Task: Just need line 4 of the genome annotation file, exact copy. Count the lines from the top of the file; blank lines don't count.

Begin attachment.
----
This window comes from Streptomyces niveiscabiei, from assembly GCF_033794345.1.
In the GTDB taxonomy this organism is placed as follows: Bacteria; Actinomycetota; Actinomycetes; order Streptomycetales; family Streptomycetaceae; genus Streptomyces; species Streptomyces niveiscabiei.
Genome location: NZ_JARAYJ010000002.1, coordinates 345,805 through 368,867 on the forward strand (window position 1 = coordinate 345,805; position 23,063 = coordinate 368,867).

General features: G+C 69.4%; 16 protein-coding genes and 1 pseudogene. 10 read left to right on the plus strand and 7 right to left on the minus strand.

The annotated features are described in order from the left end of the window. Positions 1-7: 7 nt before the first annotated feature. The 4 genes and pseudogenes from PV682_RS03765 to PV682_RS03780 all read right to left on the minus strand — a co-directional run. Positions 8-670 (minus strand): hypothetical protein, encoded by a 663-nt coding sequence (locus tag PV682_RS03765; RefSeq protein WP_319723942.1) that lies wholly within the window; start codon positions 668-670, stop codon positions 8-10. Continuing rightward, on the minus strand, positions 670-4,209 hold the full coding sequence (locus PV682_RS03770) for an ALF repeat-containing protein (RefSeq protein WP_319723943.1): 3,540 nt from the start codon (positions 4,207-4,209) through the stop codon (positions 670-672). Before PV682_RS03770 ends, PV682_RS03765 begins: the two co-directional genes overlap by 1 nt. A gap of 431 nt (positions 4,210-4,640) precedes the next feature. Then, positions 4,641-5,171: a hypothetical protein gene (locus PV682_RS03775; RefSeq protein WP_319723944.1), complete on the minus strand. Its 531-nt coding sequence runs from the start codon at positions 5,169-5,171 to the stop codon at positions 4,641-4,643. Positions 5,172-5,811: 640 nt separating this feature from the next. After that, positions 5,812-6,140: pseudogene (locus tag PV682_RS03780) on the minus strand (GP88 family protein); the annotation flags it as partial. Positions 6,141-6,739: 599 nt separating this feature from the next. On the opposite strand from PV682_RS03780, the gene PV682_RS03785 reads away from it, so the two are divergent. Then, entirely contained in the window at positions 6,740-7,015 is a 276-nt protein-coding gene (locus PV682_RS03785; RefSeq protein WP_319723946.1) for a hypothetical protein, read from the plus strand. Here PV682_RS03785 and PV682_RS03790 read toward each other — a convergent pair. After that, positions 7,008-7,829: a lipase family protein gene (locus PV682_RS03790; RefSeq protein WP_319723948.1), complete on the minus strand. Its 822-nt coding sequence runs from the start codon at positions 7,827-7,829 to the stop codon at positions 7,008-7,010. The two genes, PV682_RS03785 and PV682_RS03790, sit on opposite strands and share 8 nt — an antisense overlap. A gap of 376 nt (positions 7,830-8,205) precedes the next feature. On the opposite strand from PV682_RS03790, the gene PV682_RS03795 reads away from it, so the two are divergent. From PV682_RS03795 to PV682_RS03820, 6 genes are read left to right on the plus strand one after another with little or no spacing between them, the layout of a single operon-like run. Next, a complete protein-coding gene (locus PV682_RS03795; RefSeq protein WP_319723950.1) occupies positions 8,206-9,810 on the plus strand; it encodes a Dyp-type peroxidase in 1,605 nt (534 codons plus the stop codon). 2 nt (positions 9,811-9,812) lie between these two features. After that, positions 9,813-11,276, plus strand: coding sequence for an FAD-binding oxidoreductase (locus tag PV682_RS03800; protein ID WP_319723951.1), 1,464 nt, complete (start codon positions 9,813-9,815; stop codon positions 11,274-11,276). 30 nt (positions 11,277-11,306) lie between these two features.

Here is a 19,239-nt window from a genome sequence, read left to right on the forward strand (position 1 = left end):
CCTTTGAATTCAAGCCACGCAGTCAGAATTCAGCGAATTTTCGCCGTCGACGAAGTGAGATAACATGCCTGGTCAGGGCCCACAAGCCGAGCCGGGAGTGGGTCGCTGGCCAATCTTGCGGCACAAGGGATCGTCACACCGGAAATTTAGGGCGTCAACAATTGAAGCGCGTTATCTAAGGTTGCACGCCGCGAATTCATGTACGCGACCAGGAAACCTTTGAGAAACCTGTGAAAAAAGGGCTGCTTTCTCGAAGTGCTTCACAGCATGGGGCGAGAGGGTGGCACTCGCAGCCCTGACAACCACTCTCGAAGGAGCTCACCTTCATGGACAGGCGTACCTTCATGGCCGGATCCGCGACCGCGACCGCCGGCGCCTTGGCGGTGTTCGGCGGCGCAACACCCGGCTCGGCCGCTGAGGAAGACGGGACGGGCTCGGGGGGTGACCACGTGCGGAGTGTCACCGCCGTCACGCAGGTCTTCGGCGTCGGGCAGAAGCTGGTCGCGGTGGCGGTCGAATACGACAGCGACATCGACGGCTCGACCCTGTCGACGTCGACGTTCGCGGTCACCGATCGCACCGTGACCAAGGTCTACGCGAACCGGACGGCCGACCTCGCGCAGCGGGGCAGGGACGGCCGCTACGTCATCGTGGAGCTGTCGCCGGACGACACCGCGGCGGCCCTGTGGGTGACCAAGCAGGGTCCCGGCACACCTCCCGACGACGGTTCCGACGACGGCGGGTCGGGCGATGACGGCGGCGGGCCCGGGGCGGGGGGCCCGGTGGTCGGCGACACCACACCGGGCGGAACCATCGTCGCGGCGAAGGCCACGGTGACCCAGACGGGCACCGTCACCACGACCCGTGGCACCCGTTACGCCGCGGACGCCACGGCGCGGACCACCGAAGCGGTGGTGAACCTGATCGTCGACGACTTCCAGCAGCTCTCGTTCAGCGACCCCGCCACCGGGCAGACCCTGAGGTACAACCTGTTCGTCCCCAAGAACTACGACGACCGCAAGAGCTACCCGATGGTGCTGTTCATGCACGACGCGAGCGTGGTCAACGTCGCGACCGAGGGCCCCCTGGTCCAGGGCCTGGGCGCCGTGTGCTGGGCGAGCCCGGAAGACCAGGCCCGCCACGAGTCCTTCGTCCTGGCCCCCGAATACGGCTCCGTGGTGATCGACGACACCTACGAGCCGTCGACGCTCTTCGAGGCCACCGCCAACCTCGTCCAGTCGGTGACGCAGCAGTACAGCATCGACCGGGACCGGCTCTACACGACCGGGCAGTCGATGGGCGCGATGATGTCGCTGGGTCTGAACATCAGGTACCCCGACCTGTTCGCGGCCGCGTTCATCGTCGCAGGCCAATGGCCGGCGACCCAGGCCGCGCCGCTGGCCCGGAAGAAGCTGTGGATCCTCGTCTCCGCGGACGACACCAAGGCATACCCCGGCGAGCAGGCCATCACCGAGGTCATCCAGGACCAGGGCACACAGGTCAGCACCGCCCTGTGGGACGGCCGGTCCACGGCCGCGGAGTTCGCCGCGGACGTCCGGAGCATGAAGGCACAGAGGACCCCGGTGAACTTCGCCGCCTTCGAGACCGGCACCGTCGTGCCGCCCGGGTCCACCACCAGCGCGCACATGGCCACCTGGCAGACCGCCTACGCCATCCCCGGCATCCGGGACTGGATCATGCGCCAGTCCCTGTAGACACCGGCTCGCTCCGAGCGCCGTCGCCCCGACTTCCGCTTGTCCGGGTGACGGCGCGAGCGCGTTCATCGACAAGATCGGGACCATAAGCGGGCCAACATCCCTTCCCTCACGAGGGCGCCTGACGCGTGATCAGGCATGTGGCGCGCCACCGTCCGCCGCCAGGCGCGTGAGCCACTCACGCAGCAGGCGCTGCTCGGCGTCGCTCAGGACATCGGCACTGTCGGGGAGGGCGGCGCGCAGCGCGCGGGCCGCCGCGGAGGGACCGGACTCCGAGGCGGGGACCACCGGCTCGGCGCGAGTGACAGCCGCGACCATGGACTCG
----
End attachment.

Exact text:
General features: G+C 69.4%; 16 protein-coding genes and 1 pseudogene. 10 read left to right on the plus strand and 7 right to left on the minus strand.